First Version of this article was published on my Italian blog uomodellamansarda.com
Between July and August, I could lead an optimization project for cutting cost for a UK company.
This project could be based on PCA application.
In this article and in the following, I will try to explain a fundamental concept.
It is also very useful in Machine Learning.
Let me say in advance that I will simplify the PCA theory, on YouTube you can find more details on it.
Why a boring article?
Easy! For me trying to explain a subject is the best way to learn.
This learning method was taught by the grandmaster Feynman, for more info about the technique you can click on the link -> https://medium.com/taking-note/learning-from-the-feynman-technique-5373014ad230
Moving on, the Principal Component Analysis (PCA) is a linear transformation.
Doing a PCA is like taking the list of 50 life pillars and reduce to 3: “La femmina, il danaro e la mortazza”(English version would be “ Women, Money and Mortadella” is a famous Italian quote).
PCA allows to reduce variables and identify the most important and not correlated with each other.
PCA is a transformation, a mathematic operation, in this case, is a linear and orthogonal transformation, it transforms a function in another one.
In the following example, I am going to apply PCA, not to reduce variables number, but to decorrelate them.
It’s a modified version from a DataCamp.com exercise that you can find in this chapter (https://www.datacamp.com/courses/unsupervised-learning-in-python).
In the first part of the example, I am studying the correlation between two variables, in the second part, I am going to apply PCA.
We took 209 seeds and measured their length and width.
Then the information was saved in a *CSV file.
At first, I made a scatter plot to see which was a correlation between the two variables and then I calculated the Pearson coefficient, then I applied a PCA to decorrelate two variables and identified the principal components.
The one with the higher variance represent the first axis, the second one has the lower variance
In the case, we had m variables and from the PCA we had got n variables, with m>n, then the second axis would be described by the second variable with the higher variance, the third one with the third higher variance and so on until the n-th variable.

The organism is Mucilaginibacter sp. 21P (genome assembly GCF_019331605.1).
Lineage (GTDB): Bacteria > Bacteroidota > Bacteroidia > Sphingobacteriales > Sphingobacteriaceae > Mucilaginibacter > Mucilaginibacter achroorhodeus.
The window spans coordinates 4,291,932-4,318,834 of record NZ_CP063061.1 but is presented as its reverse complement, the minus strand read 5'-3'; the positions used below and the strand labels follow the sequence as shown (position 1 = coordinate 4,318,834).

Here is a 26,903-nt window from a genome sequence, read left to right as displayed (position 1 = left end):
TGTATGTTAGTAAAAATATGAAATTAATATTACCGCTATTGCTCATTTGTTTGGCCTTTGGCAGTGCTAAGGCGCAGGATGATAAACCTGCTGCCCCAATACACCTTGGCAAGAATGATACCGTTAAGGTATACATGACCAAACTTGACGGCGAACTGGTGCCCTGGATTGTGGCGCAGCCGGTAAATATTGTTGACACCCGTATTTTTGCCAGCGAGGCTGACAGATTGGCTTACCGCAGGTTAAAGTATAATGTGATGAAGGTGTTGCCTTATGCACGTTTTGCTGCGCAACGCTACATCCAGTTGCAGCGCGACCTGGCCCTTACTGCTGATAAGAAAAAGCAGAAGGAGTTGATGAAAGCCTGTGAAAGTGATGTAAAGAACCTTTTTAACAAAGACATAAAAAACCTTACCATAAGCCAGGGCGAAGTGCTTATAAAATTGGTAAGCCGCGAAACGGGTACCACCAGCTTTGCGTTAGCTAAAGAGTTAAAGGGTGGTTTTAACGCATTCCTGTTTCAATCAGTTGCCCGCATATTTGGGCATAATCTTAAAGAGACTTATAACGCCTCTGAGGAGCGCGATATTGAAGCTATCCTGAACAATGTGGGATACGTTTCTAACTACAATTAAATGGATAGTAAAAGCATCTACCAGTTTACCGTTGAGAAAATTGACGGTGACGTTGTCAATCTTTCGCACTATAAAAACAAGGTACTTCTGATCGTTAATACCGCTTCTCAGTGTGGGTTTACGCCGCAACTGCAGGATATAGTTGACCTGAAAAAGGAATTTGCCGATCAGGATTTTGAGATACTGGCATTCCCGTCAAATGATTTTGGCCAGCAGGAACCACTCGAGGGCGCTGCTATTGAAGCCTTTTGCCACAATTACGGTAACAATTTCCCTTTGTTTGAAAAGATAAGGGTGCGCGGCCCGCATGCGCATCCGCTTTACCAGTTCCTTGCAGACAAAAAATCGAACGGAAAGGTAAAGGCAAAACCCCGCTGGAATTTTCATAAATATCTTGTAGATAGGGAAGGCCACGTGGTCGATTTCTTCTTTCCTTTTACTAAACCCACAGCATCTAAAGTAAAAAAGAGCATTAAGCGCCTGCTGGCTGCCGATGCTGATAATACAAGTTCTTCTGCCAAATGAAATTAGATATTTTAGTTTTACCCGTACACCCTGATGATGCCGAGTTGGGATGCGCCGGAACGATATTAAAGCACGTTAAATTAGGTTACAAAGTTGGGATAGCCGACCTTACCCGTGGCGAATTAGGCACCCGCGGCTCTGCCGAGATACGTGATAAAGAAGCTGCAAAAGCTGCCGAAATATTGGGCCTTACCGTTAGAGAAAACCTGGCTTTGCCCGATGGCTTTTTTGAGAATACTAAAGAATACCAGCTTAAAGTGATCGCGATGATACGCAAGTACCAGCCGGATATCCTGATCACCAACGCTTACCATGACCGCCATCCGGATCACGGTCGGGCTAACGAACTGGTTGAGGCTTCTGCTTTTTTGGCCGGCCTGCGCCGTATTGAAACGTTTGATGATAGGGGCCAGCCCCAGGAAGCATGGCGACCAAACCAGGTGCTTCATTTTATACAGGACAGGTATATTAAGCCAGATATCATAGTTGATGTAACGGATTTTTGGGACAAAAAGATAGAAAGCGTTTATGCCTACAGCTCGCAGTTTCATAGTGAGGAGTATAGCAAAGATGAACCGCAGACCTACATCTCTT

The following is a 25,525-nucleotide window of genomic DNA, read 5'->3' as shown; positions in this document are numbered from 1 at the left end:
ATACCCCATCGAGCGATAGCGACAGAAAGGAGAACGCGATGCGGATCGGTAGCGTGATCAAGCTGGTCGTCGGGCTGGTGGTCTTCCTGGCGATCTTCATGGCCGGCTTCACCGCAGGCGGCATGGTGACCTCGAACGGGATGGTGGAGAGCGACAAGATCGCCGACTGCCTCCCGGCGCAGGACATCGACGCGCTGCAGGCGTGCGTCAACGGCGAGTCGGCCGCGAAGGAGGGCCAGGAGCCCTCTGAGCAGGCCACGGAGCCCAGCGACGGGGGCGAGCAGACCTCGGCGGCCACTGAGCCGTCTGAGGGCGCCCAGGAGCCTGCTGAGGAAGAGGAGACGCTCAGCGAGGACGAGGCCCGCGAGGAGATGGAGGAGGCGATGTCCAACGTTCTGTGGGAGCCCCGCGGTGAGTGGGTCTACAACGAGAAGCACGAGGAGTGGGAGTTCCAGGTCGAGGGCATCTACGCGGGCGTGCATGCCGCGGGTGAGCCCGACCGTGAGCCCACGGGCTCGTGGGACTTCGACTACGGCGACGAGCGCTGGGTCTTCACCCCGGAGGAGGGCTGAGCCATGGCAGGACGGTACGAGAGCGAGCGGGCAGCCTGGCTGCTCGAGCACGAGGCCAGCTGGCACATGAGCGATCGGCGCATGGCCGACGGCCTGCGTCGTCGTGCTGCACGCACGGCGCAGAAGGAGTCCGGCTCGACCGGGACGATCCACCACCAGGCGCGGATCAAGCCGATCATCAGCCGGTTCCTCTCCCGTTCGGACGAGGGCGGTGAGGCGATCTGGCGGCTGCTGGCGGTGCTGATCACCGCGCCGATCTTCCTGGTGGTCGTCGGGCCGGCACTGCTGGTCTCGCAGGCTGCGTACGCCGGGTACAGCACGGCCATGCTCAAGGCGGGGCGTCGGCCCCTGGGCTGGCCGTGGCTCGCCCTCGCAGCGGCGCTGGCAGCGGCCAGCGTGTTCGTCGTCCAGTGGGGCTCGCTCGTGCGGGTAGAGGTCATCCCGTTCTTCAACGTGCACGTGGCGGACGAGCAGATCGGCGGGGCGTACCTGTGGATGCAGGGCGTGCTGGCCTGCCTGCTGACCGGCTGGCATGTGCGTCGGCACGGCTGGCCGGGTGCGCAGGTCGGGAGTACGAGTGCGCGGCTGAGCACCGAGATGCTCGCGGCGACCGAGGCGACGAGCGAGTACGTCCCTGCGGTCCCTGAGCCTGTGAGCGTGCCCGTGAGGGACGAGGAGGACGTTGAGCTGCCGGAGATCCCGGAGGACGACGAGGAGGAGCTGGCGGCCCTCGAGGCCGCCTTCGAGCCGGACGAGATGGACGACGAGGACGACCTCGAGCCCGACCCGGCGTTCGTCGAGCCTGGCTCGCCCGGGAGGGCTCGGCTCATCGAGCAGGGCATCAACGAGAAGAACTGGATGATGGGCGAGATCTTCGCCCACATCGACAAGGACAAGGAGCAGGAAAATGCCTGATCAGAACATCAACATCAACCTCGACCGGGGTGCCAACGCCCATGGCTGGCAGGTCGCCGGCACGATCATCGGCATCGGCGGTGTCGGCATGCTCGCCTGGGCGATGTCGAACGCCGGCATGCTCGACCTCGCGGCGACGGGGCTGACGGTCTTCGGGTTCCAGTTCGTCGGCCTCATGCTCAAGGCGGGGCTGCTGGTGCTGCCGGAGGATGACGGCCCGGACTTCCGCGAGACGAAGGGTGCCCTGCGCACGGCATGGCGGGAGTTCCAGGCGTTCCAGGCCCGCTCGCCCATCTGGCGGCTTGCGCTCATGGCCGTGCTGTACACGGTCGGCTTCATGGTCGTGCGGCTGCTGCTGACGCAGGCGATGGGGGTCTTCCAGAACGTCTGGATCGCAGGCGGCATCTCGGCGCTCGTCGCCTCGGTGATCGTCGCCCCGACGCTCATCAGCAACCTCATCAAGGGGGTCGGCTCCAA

In the following article I will try to illustrate better the PCA concept with pratical example, until I will draft a post with the following title “PCA the definitive guide” or “PCA Explained to my Grandmother”
#PCA analysis #Importing libraries needed matplot scipy.stats and pandas import matplotlib.pyplot as plt from scipy.stats import pearsonr import pandas as pd #loading file grains=pd.read_csv("seeds-width-vs-length.csv") #Always exploring data and how our data are structured print(grains.info()) print(grains.describe()) #extract only the values from our dataframe that we need to work grains=grains.values # 0-th dataframe column represent seeds width width = grains[:,0] #1-th dataframe column represent seeds length length = grains[:,1] # Plotting the data # Using a scatter plot width-length plt.scatter(width, length) plt.axis('equal') plt.show() #Calculating Pearson Coefficent #Also called correlation coefficent #We also calculate data p-values correlation, pvalue = pearsonr(width,length) # Visualising the two calculated values print("Correlation between width and length:", round(correlation, 4)) print("Data P-value:",pvalue)
<class 'pandas.core.frame.DataFrame'> RangeIndex: 209 entries, 0 to 208 Data columns (total 2 columns): 3.312 209 non-null float64 5.763 209 non-null float64 dtypes: float64(2) memory usage: 3.3 KB None 3.312 5.763 count 209.000000 209.000000 mean 3.258349 5.627890 std 0.378603 0.444029 min 2.630000 4.899000 25% 2.941000 5.262000 50% 3.232000 5.520000 75% 3.562000 5.980000 max 4.033000 6.675000
Correlation between width and length: 0.8604 Data P-value: 1.5696623081483666e-62
Now we can evaluate our variables Principal Components and decorrelate the two variables using the PCA
#Loading library module for the operation #PCA Analysis # Import PCA from sklearn.decomposition import PCA #Creating the PCA instance modello = PCA() #Applying fit_transform method to our dataset on grains #Now we obtained a new array with two new decorrelated variables pca_features = modello.fit_transform(grains) #Assigning the 0-th pca_features column to xs xs = pca_features[:,0] #Assigning the 1-th pca_features column to ys ys = pca_features[:,1] #Plotting the two new decorelated variable plt.scatter(xs, ys) plt.axis('equal') plt.show() # Calculating the pearson coefficent xs ys correlation, pvalue = pearsonr(xs, ys) #Visualizing the two new results print("Correlation between two new variables xs and ys ", round(correlation,4)) print("Data P-value",pvalue)
Thanks for reading!
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